In a new report, five scholars affiliated with EDHEC Risk Institute, find that for many equities, the ‘official’ nationality doesn’t match the underlying geographic reality. Taking too seriously the place of listing, or the assignment of nationality in market indexes, may create a distorted view of the real risks of a portfolio, and of the contributors to performance. One consequence of this in turn may be that booms are wilder and busts are more devastating than would have been the case with a more care-taking allocation of risk by geography.
The authors, led by Noël Amenc, director of the Institute and CEO of ERI Scientific Beta, find in particular that the indexes “that are labelled as representing developed market equity have significant and increasing exposure to emerging markets.”
Using the Segmented Sales Data
Fortunately, the new international accounting rules have introduced geographical segmentation sales data. This data let us know, for example, that the cap-weighted non-U.S. exposure of the S&P 500 between June 2004 and June 2013 increased from 30% to 39%. Meanwhile, the non-European exposure of the STOXX Europe 600 increased from 41% to 53%, making a much-used ‘European’ index now predominately non-European.
As the below graph indicates, the STOXX Europe change has come about largely through the growth of Asia-Pacific exposure for the equities involved.
Meanwhile, the share of developed markets in world GDP has declined. It was about 77% in 2003 and was down to 69% in 2012.
So it is unsurprising that the sales exposure to the emerging world of companies headquartered or listed in the developed world has increased during this period. In cap-weighted terms, the sales exposure of S&P firms to EMs was only 9% in FY 2003, but had risen to 19% in FY 2012.
Bulls and Bears
For the STOXX Europe 600 the corresponding figures are 11% and 25%. The upward trend of the EM share of such statistics is general a smooth one, the slow-but-sure type of trend, not a wild zig zag.
For FTSE Developed Asia Pacific companies the exposure to emerging market more than doubled during the same period, from 8% to 21% in cap-weighted terms. For what it’s worth, this trend is less smooth than the others.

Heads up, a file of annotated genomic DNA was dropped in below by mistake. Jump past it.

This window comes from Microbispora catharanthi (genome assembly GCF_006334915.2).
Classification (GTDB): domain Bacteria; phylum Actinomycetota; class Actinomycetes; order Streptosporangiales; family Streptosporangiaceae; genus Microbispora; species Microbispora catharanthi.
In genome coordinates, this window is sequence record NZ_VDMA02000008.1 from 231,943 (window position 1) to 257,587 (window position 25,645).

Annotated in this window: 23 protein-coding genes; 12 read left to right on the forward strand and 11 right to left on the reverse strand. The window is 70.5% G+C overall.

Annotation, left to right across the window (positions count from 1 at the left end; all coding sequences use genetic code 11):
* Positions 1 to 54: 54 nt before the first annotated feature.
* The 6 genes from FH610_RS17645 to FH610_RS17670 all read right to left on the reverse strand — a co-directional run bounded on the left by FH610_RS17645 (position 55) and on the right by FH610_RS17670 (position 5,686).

Suh numbers “underline the need to report the exposure of equity portfolios in terms of geographic sources of revenue and [to] go beyond the simplistic measures such as place of listing of stocks or a company’s headquarters and place of incorporation.”
Suppose for these reasons the manager of a portfolio, who hasn’t done sales-based research into the equities in his portfolio, ends up with more EM exposure than he had expected. What are the consequences?
According the EDHEC, they are procyclical. Taking the S&P as your portfolio, and considering first bull markets, “when the return of emerging market equity is higher than that of developed market equity, stocks with high exposure to emerging markets contributed more (4.58%) than stocks with low exposure to emerging markets (3.42%). Similarly, during bear markets, when the return on emerging markets was lower than developed markets, stocks with low emerging market exposure contributed more (0.80%) to the performance of the S&P than stocks with high exposure to emerging markets (-1.25%).”
The same is true of the other indexes considered, though the specific numbers of course differ.
Further, the degree of such disparities suggests a trading strategy. The EDHEC report alludes to recent research by Ningzhong Li et al., indicating that “securities prices are slow in incorporating information about geographic segmentation data.” So, it is presumably possible for a well-informed trader to get ahead of the price moves in this respect. That paper is available here.